Trump effect will lead to ‘generational shift’ in US political map

US midterms: Jason Miller discusses ‘Trump effect’

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Donald Trump could be the biggest factor in the Republicans potentially redrawing the political map in America, new evidence has indicated. With polls suggesting a “generational shift” in support between the ruling Democrats and the Republicans, most of the candidates expected to be victorious today have been endorsed by the former President. They also hope it will force Joe Biden to declare early.

Jason Miller is working on Mr Trump’s preparation for a fresh run on the White House. He believes that, when it comes to endorsements, Mr Trump has an almost unique impact on candidate chances.

It means that the Maga (Make America Great Again) movement is in a strong position to take control in Washington DC and be ready for a potential second Trump presidency in 2025 if he wins the 2024 election.

The former President has galvanised support for his party with 30 “Save America” rallies in 17 states over the last year.

Mr Trump has endorsed 294 candidates in the 2022 midterm elections and, over the last two election cycles, 98.65 percent of those he endorsed have been selected by the Republicans.

He has a perfect record in 32 states and none of the Senate candidates he endorsed were defeated in the primaries.

In addition, eight of the 10 House Republicans who voted to impeach President Trump will not be in Congress next year.

President Trump raised nearly $350 million this election cycle for Republican candidates and Party Committees while Trump-backed PAC MAGA Inc. has spent over $16 million  — and growing — in five US Senate races.

The figures appear to defy critics within the Republican Party who claim the Trump effect is harming their votes.

Mr Miller, who also was a senior figure in the 2016 and 2020 campaigns, said: “This is not something which normally happens with American politics.

“To have a former President who is out of office to have such a firm hold on his own party but also have such and impact on independents is very unusual.

“That is why you are going to see a generational alignment of seats tomorrow night.”

According to the Democracy Institute polling for Express.co.uk, the Republicans are on course to win between 245 and 265 of the 435 House seats – taking control from the Democrats.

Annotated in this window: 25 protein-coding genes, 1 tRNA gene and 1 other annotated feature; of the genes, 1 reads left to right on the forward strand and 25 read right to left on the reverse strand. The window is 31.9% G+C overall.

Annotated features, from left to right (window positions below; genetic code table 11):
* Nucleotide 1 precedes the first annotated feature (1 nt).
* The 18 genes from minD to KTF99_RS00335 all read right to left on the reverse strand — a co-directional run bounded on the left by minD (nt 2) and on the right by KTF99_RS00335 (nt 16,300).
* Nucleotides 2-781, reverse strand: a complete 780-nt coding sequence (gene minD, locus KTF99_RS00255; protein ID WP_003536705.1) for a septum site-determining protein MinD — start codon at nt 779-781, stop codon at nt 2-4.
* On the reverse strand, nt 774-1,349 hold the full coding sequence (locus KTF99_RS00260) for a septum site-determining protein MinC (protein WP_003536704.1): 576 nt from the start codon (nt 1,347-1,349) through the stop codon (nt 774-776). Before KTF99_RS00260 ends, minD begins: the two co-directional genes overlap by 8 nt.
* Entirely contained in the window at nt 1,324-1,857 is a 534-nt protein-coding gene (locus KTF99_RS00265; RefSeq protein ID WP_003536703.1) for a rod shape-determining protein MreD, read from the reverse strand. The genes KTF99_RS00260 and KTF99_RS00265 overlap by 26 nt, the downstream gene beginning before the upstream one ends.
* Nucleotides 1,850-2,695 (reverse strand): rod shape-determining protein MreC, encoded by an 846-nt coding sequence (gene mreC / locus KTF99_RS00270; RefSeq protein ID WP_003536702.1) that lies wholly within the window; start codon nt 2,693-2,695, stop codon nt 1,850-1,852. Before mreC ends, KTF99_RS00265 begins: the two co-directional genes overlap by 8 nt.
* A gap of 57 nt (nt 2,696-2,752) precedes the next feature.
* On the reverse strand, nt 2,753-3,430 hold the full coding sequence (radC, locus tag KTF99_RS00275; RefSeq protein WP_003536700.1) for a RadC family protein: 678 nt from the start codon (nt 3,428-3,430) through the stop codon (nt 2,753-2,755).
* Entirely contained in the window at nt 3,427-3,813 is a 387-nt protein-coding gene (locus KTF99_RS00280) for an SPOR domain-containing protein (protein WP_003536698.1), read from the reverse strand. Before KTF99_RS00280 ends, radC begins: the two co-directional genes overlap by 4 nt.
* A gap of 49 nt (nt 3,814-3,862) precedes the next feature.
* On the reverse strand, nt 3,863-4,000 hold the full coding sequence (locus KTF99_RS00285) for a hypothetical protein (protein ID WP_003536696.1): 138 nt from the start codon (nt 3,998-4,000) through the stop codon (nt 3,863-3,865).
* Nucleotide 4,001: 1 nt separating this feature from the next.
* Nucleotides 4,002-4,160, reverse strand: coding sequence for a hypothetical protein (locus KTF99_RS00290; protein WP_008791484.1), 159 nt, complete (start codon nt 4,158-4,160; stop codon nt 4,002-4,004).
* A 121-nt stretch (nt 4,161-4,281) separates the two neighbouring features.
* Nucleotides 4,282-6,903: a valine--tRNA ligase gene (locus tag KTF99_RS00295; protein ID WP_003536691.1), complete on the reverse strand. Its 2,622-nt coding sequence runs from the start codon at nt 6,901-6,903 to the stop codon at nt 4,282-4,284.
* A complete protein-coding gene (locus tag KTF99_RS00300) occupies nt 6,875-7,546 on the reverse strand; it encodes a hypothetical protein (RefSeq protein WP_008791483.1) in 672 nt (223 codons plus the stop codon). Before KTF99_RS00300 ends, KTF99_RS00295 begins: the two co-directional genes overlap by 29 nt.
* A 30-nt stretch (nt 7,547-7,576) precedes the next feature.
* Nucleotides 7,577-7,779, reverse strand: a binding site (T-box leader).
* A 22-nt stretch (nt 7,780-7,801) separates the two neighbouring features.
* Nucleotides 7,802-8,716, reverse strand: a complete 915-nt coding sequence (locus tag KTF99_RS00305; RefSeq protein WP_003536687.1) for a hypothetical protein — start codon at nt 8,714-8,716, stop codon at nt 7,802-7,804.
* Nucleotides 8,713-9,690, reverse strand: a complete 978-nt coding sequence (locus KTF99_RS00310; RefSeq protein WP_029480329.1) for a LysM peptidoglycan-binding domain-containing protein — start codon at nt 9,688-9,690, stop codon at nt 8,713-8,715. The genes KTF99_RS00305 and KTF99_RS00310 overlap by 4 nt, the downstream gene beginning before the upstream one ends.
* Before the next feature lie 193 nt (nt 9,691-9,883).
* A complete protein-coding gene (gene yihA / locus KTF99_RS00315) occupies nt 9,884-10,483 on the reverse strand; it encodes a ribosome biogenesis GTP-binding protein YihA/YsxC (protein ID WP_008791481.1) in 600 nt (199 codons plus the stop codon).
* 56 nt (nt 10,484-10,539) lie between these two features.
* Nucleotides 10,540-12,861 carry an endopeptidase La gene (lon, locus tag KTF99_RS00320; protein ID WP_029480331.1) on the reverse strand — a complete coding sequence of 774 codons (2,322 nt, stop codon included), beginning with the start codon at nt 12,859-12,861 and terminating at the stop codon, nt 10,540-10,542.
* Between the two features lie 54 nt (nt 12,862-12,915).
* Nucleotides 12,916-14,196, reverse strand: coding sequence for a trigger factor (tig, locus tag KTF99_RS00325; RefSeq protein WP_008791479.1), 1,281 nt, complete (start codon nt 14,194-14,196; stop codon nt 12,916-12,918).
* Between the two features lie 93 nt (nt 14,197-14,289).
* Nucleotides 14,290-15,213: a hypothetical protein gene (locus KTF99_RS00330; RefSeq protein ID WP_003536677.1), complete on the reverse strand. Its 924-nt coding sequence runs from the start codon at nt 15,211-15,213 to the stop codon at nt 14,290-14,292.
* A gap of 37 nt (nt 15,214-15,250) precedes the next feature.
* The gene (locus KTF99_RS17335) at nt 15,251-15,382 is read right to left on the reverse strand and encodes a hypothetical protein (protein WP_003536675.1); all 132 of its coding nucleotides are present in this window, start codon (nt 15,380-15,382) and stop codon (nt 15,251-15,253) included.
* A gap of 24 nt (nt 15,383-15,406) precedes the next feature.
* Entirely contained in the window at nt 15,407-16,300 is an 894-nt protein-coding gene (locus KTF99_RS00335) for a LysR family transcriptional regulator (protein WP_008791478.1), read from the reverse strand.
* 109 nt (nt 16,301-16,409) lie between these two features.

Meanwhile, the current 50/50 split in the Senate could go to 54/46 in favour of the Republicans, who could even extend it further to 57/43.

Mr Miller said: “There are alot of the same issues which led to President Trump winning and Brexit happening.

“The political left still haven’t learnt their lesson. If politicians are deaf there will continue to be the populist uprising at the polls.”

According to the Democracy Institute poll of 1,500 likely voters, 56 percent now believe Mr Trump was a better President than Mr Biden is now, with suggestions there is regret for the 2020 result.

Only 40 percent think Mr Biden is better.

If the two faced each other again, Mr Trump would win easily by 49 percent to 45 percent.

But allies of Mr Trump believe that Mr Biden thinks he is still the only candidate who can triumph over his political foe. They believe an early declaration next week will force Mr Biden’s hand in declaring he wants to run again – even though the Democrats want to move on to a new candidate in 2024.

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Mr Miller said: “Joe Biden is arguably the worst President in our nation’s history.

“Even [including] the guy who died after 32 days [William Harrison], Joe Biden is still worse.

“The fact is that Biden is very unpopular and many people in his own party want him to step aside and not run for re-election.

“But Biden is very, very stubborn and his value proposition is essentially that he is the guy who has beaten Trump before; he’s the only one who can do it again.

“By Trump announcing early I think that forces Joe Biden’s hand and forces him to say ‘I am going to run’ to the dismay of most of the Democratic establishment but to the glee of Trump supporters and most people around the country.”

Mr Miller, however, believes the Democrats will select California governor Gavin Newsome who is “younger, more energetic and more ideologically sound for the Democrats”.

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